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Enuresis is a term used to describe the inability to control the urination. It does not apply on infants who are not yet expected to be able to control urination and bowel movements and it is instead applied to children who are old enough to control it and on the adults as well.

Even though enuresis involves any kind of inability to control the urination, it is mostly used to describe bedwetting.

Bedwetting or nocturnal enuresis is involuntary urination during sleep at the age when the urination control has already been established. Even though adults may suffer from it too, bedwetting is characteristic for children.

Causes of enuresis

In many children, bedwetting or nocturnal enuresis is only a matter of temporary developmental delay, but it can also result from an underlying physical or emotional issue.

The most common causes of enuresis are genetics and neurological or developmental delay, and other, less common ones are alcoholism, attention deficit hyperactivity disorder or ADHD, caffeine and alcohol consumption, diabetes, constipation, problems regarding anti-diuretic hormone, infections and certain anatomical abnormalities regarding the urinary tract. Psychological issues, such as stress, emotional trauma due to death in family or divorce, sexual abuse, bullying and such are also possible causes of bedwetting.

Treatment for enuresis

Enuresis has a significant impact on the self-esteem of a bed-wetter. It may also cause a lot of social embarrassment, and in cases where the family does not handle well the problem, additional psychological trauma.

Treatment for enuresis must first involve diagnostic steps to rule out diseases and infections. In severe cases or prolonged bedwetting, many doctors want to investigate the possibility of severe emotional trauma or abuse, which is done with the help of a therapist or a psychiatrist.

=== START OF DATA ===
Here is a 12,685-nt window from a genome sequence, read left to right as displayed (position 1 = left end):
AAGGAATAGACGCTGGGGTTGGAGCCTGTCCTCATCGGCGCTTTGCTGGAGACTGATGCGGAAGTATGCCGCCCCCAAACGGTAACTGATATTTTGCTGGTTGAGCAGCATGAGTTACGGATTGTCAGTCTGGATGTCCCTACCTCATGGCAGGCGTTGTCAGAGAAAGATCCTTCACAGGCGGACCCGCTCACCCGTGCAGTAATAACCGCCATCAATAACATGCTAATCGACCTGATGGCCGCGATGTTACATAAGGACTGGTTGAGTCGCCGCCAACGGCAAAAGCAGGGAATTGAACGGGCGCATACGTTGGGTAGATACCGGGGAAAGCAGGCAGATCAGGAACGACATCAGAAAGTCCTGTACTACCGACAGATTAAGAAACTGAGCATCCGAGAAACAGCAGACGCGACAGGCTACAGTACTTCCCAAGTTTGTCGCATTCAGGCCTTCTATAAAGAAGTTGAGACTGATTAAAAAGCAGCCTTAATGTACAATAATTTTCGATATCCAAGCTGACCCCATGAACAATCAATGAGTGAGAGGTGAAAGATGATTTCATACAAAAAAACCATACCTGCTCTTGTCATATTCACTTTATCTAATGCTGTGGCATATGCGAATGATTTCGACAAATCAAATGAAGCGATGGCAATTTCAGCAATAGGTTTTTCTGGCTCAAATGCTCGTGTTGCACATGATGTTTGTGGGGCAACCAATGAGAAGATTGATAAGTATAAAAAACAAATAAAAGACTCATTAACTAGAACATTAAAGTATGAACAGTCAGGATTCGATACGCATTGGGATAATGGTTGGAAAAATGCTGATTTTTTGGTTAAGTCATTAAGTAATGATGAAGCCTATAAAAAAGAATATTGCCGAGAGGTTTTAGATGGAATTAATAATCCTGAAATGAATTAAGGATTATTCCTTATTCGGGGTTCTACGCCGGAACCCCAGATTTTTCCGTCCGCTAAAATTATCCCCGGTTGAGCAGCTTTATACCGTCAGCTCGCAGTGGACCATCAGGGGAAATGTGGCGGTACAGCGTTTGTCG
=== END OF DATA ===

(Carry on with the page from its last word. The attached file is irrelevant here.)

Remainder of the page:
Almost all children stop bedwetting without any treatment at all, which is why most doctors recommend waiting. Treatment options may include certain training regimes, such as controlled urination, bedwetting alarms, diapers or underwear that absorbs fluids, as well as medications such as tricyclic antidepressants and desmopressin.

It is essential for the parents of a bed-wetter to realize that punishment is never a good solution for this problem. Not only it is inefficient, but it can also aggravate the problem. Even though enuresis is very stressful not only for the child but for the parents as well, it is important to be very patient, understanding and supportive. It is also recommended to explain to the child that there is no shame in bedwetting, which will prevent additional stress.

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